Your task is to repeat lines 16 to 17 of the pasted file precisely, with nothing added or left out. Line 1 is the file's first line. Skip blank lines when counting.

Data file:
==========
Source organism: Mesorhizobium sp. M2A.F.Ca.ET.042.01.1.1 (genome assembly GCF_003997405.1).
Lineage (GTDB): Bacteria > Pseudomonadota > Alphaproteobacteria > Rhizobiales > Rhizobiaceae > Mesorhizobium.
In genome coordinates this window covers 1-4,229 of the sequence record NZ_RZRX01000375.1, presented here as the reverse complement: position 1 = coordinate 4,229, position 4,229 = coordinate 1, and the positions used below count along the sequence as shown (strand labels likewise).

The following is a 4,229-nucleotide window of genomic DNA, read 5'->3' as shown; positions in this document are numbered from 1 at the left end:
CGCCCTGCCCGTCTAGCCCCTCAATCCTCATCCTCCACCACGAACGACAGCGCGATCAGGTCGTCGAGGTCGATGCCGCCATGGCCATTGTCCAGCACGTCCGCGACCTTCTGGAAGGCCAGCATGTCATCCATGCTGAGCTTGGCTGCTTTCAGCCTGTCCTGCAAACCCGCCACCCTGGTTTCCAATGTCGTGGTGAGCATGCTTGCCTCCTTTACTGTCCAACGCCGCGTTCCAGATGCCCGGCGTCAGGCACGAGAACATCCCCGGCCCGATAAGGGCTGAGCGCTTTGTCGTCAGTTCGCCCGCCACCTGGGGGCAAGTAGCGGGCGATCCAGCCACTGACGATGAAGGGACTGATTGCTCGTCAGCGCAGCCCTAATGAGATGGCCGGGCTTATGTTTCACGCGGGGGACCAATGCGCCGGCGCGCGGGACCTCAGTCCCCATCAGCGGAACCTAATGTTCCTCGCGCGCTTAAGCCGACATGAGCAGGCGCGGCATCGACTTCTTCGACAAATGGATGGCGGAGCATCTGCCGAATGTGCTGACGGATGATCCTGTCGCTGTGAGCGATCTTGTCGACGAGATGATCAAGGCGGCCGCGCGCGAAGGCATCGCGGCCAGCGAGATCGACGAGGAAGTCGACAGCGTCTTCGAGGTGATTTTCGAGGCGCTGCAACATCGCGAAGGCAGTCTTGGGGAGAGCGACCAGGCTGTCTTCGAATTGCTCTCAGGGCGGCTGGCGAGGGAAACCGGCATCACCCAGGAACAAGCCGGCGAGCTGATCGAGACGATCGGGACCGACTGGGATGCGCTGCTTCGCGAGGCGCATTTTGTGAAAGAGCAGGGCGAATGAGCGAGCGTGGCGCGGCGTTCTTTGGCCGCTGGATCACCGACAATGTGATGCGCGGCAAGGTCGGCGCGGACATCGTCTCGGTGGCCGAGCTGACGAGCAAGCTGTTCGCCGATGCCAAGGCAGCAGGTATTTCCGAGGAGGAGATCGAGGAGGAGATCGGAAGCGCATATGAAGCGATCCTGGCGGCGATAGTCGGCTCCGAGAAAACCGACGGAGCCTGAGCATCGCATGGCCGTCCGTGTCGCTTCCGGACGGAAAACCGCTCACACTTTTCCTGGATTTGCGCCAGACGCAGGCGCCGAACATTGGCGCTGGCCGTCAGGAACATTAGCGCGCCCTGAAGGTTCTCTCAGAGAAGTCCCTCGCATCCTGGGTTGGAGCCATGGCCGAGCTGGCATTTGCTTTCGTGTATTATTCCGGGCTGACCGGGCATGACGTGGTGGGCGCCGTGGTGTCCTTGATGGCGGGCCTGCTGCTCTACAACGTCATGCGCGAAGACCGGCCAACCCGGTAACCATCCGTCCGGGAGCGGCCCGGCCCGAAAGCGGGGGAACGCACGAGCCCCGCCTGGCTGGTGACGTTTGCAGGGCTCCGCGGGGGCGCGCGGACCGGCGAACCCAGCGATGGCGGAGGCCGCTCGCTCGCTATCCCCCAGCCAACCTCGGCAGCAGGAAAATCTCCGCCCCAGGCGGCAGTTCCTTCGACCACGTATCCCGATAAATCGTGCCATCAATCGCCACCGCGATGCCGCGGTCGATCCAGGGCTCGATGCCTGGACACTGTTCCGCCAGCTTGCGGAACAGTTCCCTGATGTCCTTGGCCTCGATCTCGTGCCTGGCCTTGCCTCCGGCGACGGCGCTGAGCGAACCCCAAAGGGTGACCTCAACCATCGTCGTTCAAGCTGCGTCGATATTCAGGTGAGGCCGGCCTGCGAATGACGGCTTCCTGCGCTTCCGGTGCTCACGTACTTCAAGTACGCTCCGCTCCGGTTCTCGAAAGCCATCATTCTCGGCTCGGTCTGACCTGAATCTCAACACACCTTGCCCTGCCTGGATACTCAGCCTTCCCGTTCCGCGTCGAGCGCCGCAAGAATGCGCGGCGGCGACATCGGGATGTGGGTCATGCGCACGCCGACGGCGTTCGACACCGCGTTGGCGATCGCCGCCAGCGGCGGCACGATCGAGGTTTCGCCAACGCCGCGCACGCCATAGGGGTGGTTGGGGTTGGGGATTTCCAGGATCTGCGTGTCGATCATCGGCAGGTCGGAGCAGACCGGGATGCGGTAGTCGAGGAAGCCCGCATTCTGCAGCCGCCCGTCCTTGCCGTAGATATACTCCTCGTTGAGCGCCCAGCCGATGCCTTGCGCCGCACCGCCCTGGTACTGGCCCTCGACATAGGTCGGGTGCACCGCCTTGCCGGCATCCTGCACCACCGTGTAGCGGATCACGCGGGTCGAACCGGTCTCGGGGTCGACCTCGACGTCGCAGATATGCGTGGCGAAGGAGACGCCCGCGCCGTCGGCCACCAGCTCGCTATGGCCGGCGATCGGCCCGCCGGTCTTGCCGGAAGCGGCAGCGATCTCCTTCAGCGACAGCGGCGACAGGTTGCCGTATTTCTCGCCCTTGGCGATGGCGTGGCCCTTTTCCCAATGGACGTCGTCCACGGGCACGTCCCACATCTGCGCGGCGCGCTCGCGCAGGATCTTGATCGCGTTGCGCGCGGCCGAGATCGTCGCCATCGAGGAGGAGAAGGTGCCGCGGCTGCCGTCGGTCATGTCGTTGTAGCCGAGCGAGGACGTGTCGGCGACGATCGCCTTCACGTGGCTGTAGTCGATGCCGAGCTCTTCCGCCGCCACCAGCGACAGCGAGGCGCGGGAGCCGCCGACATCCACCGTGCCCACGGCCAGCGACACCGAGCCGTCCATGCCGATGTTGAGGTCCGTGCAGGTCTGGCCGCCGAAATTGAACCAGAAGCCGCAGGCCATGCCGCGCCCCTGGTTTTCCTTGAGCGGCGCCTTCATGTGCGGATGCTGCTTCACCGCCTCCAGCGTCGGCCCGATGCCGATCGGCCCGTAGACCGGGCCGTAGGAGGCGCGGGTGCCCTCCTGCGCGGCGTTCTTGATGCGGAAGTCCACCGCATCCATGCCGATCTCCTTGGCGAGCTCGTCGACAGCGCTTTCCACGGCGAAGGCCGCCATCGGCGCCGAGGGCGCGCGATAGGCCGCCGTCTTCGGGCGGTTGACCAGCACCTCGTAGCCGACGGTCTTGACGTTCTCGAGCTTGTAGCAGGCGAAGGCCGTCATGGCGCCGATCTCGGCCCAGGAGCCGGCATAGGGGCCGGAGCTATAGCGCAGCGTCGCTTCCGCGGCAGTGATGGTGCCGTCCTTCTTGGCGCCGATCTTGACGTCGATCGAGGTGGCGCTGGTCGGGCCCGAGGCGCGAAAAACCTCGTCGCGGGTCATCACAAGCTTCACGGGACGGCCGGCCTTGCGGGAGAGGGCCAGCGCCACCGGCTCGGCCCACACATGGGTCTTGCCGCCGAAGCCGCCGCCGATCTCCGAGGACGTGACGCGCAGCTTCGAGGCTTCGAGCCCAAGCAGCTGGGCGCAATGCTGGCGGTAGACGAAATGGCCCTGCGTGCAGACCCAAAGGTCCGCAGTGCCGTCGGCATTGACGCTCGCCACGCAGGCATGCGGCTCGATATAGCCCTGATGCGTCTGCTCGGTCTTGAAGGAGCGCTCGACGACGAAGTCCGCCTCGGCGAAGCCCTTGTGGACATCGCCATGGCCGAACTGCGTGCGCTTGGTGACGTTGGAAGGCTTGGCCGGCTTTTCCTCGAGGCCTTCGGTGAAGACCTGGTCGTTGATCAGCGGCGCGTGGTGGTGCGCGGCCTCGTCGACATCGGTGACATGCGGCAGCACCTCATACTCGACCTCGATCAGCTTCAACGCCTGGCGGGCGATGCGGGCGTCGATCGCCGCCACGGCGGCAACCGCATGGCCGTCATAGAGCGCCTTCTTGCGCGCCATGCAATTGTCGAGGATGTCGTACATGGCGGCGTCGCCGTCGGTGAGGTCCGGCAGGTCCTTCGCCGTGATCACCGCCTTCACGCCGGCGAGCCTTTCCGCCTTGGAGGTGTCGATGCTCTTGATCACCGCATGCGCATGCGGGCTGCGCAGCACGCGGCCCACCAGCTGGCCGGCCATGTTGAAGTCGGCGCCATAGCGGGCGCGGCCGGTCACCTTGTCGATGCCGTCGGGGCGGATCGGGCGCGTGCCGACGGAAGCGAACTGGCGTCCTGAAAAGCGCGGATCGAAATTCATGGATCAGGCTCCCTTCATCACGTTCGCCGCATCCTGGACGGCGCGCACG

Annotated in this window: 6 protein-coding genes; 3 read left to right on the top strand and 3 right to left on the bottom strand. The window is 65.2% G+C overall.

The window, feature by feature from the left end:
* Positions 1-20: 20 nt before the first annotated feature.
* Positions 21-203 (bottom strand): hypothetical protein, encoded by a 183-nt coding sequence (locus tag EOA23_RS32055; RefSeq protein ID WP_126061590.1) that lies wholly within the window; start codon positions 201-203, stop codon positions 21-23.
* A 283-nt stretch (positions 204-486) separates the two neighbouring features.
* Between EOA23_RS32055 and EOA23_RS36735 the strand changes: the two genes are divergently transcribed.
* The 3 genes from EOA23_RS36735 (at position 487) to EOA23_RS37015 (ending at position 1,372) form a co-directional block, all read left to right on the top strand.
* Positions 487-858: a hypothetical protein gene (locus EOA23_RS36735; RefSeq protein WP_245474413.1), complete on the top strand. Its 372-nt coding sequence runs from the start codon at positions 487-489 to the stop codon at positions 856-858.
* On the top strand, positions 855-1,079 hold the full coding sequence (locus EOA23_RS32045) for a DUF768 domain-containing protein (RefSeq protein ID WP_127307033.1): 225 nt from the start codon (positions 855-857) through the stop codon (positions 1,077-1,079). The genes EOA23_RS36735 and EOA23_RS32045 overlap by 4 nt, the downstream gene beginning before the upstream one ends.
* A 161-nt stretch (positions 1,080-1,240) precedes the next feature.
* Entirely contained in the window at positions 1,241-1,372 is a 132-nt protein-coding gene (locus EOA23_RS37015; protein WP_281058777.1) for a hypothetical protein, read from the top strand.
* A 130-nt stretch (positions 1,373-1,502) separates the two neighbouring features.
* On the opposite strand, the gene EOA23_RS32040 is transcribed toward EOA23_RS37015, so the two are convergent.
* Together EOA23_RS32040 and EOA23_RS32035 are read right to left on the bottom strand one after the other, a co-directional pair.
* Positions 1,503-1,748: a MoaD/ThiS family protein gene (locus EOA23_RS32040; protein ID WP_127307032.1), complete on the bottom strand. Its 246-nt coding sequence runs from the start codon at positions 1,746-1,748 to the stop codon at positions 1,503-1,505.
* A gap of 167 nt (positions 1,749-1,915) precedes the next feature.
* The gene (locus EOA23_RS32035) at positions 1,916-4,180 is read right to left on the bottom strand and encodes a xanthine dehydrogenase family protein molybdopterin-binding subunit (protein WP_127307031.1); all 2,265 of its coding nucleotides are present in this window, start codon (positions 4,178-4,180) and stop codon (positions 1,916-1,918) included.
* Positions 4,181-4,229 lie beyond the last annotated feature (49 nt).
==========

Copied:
* Entirely contained in the window at positions 1,241-1,372 is a 132-nt protein-coding gene (locus EOA23_RS37015; protein WP_281058777.1) for a hypothetical protein, read from the top strand.
* A 130-nt stretch (positions 1,373-1,502) separates the two neighbouring features.